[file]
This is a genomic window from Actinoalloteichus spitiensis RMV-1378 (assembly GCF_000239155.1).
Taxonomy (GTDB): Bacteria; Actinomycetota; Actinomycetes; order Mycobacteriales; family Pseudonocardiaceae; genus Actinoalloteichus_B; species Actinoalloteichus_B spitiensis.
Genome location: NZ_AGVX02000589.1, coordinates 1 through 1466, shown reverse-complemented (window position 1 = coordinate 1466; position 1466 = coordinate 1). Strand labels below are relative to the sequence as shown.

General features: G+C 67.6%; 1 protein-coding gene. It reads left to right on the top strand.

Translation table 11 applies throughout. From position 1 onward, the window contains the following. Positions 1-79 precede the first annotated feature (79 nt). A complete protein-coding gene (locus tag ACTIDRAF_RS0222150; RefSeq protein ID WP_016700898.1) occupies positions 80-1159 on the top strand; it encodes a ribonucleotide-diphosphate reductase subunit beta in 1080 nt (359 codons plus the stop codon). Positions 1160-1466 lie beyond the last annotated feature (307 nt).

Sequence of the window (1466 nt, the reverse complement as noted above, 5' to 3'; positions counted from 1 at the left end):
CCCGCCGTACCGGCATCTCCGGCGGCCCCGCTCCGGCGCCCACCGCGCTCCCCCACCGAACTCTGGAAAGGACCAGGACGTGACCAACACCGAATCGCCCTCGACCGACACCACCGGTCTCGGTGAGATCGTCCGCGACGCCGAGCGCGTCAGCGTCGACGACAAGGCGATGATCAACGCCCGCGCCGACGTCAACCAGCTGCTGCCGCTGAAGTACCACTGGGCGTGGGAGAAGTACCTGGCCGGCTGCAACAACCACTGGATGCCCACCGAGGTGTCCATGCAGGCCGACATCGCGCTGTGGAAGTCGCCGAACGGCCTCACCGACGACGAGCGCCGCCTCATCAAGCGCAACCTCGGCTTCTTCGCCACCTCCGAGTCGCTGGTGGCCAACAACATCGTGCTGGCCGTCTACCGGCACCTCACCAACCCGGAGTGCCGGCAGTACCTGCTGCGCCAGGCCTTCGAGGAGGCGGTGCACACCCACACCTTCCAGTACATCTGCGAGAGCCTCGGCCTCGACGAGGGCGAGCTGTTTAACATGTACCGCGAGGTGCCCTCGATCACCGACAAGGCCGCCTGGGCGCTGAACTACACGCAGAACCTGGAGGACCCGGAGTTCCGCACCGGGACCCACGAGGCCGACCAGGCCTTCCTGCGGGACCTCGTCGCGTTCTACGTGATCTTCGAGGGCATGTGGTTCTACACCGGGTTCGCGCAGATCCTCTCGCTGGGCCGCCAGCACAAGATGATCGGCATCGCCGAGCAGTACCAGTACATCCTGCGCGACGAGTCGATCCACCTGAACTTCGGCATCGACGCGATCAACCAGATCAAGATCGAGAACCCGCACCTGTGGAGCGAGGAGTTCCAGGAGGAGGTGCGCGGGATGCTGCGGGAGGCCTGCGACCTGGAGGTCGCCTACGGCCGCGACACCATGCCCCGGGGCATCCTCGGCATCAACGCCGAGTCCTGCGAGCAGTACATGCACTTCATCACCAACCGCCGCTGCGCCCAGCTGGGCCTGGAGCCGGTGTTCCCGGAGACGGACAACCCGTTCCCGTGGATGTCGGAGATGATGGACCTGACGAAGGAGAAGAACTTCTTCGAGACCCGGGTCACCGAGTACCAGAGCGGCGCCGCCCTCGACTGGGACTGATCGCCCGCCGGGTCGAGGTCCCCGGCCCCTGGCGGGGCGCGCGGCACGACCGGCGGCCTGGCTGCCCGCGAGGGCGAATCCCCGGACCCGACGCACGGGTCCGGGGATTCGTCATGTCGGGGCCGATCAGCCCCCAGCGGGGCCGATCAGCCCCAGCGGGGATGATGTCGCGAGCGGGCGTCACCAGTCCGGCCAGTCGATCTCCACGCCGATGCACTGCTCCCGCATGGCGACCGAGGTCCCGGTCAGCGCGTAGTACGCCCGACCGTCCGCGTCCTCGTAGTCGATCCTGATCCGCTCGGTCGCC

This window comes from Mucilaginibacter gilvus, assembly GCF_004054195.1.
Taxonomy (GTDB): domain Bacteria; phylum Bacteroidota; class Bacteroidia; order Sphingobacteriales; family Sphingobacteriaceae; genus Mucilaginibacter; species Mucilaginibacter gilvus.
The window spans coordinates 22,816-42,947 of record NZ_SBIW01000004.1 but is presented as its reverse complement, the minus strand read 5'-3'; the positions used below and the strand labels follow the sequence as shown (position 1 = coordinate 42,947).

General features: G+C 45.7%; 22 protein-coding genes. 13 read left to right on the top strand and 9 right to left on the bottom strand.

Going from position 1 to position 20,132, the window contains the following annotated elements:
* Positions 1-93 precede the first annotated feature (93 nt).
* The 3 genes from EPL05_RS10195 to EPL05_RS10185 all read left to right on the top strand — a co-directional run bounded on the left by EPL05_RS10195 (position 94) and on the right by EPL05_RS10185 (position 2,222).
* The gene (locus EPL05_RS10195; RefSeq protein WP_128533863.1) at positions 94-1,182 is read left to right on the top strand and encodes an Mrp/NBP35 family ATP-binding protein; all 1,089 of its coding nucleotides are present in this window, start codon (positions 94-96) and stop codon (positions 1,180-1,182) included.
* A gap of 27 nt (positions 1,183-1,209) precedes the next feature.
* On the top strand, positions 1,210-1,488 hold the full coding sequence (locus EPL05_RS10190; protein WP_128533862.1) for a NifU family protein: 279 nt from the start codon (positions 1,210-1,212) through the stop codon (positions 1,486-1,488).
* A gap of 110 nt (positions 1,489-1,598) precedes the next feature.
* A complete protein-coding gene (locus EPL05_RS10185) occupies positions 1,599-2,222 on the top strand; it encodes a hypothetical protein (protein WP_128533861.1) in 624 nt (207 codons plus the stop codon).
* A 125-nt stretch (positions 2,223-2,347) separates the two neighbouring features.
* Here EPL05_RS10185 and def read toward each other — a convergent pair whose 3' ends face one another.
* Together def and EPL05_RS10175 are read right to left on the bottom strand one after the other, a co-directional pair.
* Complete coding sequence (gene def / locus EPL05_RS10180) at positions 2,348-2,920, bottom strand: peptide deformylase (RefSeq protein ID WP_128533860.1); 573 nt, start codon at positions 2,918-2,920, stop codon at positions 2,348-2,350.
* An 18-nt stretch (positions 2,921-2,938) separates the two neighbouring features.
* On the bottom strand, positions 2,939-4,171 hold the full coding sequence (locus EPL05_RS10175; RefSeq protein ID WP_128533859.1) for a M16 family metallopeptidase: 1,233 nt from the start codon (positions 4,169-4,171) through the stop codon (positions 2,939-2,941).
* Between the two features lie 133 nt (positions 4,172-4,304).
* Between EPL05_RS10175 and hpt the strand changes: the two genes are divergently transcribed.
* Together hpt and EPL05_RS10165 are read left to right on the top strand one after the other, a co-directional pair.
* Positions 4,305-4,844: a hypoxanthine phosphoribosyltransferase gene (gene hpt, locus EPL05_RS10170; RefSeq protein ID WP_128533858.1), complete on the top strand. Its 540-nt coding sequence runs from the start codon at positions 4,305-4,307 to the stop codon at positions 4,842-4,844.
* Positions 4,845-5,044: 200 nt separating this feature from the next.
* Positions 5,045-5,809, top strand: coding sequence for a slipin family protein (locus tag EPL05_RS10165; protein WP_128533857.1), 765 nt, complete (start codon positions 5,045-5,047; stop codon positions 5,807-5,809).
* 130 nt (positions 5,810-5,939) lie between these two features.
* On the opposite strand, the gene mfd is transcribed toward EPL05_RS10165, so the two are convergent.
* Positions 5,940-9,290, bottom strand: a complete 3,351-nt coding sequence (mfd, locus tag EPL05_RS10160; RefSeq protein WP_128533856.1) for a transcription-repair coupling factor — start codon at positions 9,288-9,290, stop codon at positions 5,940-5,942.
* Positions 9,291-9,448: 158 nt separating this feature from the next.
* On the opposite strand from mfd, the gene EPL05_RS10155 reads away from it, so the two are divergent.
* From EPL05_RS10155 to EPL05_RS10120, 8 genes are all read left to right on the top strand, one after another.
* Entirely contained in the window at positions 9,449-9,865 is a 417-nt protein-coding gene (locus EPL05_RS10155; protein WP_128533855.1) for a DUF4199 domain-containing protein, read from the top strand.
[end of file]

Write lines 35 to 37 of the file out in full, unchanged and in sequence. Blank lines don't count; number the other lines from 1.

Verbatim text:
* Positions 9,291-9,448: 158 nt separating this feature from the next.
* On the opposite strand from mfd, the gene EPL05_RS10155 reads away from it, so the two are divergent.
* From EPL05_RS10155 to EPL05_RS10120, 8 genes are all read left to right on the top strand, one after another.